Bankers are seeing few signs that their institutions — and their bonuses — will stage a full recovery anytime soon.» Read More
CNBC's Larry Kudlow, and Richard Brodsky, Demos senior fellow, discuss the ethics of huge speaking fees which former presidents and government officials receive once they leave office.
Minimum wage protests resulted in more than 100 arrests at McDonald's corporate campus near Chicago yesterday and more protests are expected today, reports CNBC's Hampton Pearson.
JPMorgan Chase shareholders voted overwhelmingly to elect all of the company's directors and also endorsed its compensation to executives in 2013.
The highest-paid president of a public college or university was Ohio State's E. Gordon Gee, according to a study. How much did he make?
CNBC's Mary Thompson reports the highest paid female CEO is Lockheed Martin's Marillyn Hewson. A look at how other female leaders compare.
The abrupt firing of New York Times executive editor Jill Abramson was about her management style and not a disagreement over pay, the publisher said.
Asset managers on Wall Street may again take home higher bonuses this year as rising stock markets boost inflows into funds.
There is a real danger that boards making decisions behind closed doors end up being tone-deaf in a soundproof room, says Lucy Marcus.
In a rough year for many of its shoppers, adjusted financial results meant higher incentive pay for some of its executives, NYT reports.
Hedge fund managers heavily populate the so-called 1 percent in the United States. And they are getting richer.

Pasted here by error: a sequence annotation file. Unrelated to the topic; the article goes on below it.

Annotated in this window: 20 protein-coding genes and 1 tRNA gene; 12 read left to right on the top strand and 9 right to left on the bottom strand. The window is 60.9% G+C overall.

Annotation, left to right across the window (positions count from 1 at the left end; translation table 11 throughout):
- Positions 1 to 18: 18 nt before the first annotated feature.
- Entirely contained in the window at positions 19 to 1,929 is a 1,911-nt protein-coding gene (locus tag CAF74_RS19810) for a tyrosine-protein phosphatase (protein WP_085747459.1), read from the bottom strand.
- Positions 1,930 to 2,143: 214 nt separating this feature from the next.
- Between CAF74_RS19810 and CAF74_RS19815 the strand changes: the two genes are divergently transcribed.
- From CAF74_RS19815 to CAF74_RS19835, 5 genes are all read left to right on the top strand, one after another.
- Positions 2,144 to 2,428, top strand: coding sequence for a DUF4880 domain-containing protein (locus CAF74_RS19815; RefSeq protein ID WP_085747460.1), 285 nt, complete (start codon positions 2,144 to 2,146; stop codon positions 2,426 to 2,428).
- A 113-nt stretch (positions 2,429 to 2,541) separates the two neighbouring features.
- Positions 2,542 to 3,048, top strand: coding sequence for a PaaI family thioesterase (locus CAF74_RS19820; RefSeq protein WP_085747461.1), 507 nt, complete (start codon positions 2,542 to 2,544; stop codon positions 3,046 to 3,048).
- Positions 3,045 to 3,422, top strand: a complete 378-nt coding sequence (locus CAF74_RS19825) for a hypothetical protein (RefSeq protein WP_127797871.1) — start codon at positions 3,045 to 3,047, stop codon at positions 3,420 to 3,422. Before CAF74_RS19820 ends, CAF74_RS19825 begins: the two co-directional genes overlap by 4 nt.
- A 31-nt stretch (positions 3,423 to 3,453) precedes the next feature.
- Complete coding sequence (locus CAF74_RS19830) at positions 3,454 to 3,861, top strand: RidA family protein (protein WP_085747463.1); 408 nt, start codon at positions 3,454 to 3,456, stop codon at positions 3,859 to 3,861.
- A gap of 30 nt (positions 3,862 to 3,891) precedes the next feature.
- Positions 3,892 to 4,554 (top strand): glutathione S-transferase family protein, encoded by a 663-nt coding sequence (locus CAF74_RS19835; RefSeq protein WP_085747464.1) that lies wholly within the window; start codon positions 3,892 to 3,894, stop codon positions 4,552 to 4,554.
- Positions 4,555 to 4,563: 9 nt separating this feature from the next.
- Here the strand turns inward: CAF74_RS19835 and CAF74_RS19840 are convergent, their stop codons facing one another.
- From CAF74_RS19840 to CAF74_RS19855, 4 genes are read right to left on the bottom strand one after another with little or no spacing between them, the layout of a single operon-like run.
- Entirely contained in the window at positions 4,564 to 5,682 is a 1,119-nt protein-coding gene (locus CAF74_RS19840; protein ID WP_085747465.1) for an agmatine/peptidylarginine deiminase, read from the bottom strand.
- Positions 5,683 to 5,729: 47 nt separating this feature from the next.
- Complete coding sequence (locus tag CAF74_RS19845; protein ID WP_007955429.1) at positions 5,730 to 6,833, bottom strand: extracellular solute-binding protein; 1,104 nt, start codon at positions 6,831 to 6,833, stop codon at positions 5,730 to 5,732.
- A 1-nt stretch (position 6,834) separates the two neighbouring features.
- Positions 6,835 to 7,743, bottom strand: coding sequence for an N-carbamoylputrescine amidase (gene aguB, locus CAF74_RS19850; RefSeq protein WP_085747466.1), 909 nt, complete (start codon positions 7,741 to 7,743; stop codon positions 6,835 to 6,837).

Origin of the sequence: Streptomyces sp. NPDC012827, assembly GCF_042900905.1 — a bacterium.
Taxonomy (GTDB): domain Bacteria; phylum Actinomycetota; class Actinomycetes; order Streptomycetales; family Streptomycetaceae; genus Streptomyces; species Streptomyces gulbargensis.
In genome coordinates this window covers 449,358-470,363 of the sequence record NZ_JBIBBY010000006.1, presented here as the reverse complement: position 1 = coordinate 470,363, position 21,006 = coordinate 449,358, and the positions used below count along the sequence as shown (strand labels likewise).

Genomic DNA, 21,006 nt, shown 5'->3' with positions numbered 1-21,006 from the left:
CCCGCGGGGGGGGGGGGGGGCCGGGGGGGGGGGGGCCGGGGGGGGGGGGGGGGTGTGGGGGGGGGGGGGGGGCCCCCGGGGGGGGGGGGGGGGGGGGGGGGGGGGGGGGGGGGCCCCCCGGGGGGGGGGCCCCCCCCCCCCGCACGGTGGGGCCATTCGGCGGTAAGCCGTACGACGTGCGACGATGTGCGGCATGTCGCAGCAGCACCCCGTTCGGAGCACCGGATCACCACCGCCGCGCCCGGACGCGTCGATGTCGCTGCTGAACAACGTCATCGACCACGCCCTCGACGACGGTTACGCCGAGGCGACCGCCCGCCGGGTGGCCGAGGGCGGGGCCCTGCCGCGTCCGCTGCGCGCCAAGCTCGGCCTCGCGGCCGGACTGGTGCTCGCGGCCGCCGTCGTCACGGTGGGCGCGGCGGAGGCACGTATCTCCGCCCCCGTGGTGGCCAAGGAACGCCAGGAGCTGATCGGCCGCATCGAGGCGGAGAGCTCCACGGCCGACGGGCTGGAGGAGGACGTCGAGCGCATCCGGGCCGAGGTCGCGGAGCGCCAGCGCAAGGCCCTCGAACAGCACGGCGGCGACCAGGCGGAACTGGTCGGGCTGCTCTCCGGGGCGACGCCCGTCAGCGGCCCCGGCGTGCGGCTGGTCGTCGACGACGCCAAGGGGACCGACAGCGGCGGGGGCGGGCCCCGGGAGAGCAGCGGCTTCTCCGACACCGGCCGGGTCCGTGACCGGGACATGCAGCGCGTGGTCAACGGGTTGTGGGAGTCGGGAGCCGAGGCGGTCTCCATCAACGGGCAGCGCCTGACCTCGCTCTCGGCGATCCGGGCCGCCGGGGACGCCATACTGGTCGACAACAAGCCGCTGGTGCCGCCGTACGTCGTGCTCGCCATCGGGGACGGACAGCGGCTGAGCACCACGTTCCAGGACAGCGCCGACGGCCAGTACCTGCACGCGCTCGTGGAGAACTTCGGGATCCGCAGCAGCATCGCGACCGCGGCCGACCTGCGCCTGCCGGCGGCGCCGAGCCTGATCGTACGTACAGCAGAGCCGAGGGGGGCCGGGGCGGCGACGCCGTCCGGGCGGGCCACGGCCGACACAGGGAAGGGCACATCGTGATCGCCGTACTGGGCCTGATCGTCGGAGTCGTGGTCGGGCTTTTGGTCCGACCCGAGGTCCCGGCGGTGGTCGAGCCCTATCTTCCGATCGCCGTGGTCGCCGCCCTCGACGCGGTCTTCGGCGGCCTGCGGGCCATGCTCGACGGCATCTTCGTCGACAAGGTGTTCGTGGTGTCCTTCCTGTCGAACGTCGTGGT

Jeff Matthews, Ram Partners general partner, and Jay Gelb, Barclays Capital analyst, discuss Warren Buffett's relationship with Coca-Cola and if Berkshire Hathaway is positioned for another big purchase.
The "Squawk on the Street" news team discuss Warren Buffett's decision to abstain from voting on Coke's executive compensation plan and his relationship with Coke CEO Muhtar Kent.
Warren Buffett, Berkshire Hathaway chairman & CEO, explains why he abstained from voting to reject Coca-Cola's compensation plan. Also Buffett weighs in on his investment style versus Carl Icahn.
Berkshire Hathaway's annual shareholder meeting will be taking place tomorrow. CNBC's Becky Quick has been closely following the controversy over Coca-Cola's executive compensation plan. Quick speaks to Warren Buffett and investor David Winters.
Matthew Rose, BNSF executive chairman, explains how domestic energy production is helping the economy grow.
David Winters, Wintergreen Advisers founder & CEO, explains why he thinks there are fundamental governance issues at Coca-Cola, after the company went ahead with its compensation plan even after Warren Buffett withheld his vote on the issue.
David Winters, Wintergreen Advisers founder & CEO, discusses his ongoing battle with Coca-Cola management over its equity plan. At the end of the day it's not in the shareholders best interest, says Winters.
Coca-Cola is backpedaling on its executive compensation plan after pressure from Warren Buffet. Phil Koosed, BAMKO founder & CEO; Jon Taffer, Bar Rescue host; and CNBC contributors Josh Brown and Carol Roth, discuss the impact of activist investors on corporate America.
Nell Minow, Corporate Library co-founder, and Marc LoPresti, LoPresti Law Group, discuss the role of shareholder activism in executive compensation plans and the power of company boards.
Ira Kay, the top CEO-compensation consultant, is on a mission to defend rising executive compensation, despite outrage from shareholders.